Bali Announces Tourist Tax To Keep Troublemakers Out & Challenge “Cheap” Reputation

Prepare to pay up or miss out on paradise.

Bali Announces Tourist Tax To Keep Troublemakers Out & Challenge “Cheap” Reputation

Image: 9News

Bali has endured the onslaught of partying, troublemaking tourists for decades and it seems they’ve finally had enough, announcing a mandatory tourist tax to keep the bad apples at bay.

The people of Bali have had enough. After swathes of troublesome tourists invading the island for both a good time and a long time, throwing local customs under the bus in the pursuit of wanton pleasure, the government is taking measures to keep them out. From half-naked men rolling down the street to fully naked women marching into temples and defacing sacred trees, the people have seen enough, and they want to rehabilitate their home’s reputation.

The picturesque Indonesian island — once known for its stunning landscapes and vibrant culture, now known for the seemingly endless defamation of said landscapes and culture — has announced plans to roll out new taxation measures aimed at preserving its cultural heritage. Starting next year, foreign visitors to Bali will be required to pay a mandatory $10 USD (~$15 AUD) fee upon arrival to the country before being allowed access to its bustling beaches, as reported by The Independent.

WATCH: One of the troublemaking tourists in question…

Bali has long been a popular destination for international travellers — and especially for audacious Aussies — attracting millions of tourists, and their wonderfully deep pockets, every single year. However, with the surge in visitor numbers have come concerns over their potentially negative impact on the island’s rich culture and environment. The proposed levy — which is currently earmarked at 150,000 rupiah, in local currency — has long been a subject of heated discussion among government officials, who are keen to address these longstanding issues.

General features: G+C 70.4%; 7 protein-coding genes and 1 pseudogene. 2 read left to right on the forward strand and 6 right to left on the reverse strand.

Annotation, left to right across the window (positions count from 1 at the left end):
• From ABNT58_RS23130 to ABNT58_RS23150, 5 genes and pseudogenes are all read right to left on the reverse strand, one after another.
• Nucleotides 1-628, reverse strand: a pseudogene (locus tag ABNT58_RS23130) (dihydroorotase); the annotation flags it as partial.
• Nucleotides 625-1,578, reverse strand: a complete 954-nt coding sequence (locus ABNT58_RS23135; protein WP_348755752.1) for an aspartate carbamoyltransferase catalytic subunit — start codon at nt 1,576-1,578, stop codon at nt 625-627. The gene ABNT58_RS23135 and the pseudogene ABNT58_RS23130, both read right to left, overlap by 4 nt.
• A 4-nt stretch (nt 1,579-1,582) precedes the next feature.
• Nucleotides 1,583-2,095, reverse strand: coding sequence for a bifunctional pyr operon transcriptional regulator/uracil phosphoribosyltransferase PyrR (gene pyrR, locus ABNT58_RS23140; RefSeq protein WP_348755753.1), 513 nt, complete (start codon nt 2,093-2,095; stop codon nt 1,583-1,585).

The fee will be mandatory for all foreign tourists entering Bali from abroad or from other parts of Indonesia, while Indonesian travellers will be exempt from the levy, given their far more respectable approach to the island than their overseas counterparts. Bali’s governor, I Wayan Koster, expressed his full support for the tax in a public statement, and hinted at how the money will be spent:

“It’s not a problem. We will use it for the environment [and] culture, and we will build better quality infrastructure so traveling to Bali will be more comfortable and safe.”

I Wayan Koster

The decision to implement the tourist tax — which Koster confirmed will only apply once per visit, apparently regardless of duration — is part of Bali’s wider effort to shed its reputation as a “cheap” travel destination, according to Ida Bagus Agung Partha Adnyana, chairman of the Bali Tourism Board. Adnyana emphasized the need to attract a higher quality of tourist who value the island’s history and are both more willing and more likely to contribute to its local economy.

I Wayan Koster, Bali’s Governor, announced the tax this week. Image: VOI

Though this kind of measure has been debated for some time, it makes good sense that the decision has finally been taken now, given the recent spate of badly-behaved tourists that have descended on the island in the wake of the COVID-19 lockdowns, looking to let a little too loose. While a widespread PR push to keep troublesome tourists in check — including the rollout of billboards specifically aimed at educating Aussie travellers — was touted as the solution for some time, this new announcement feels like a more definitive and likely far more effective way of solving the island’s problems.

So, if you’re planning a trip to Bali anytime soon, prepare to pay up or miss out on paradise; the island is determined to keep the bad apples from spoiling the bunch once and for all.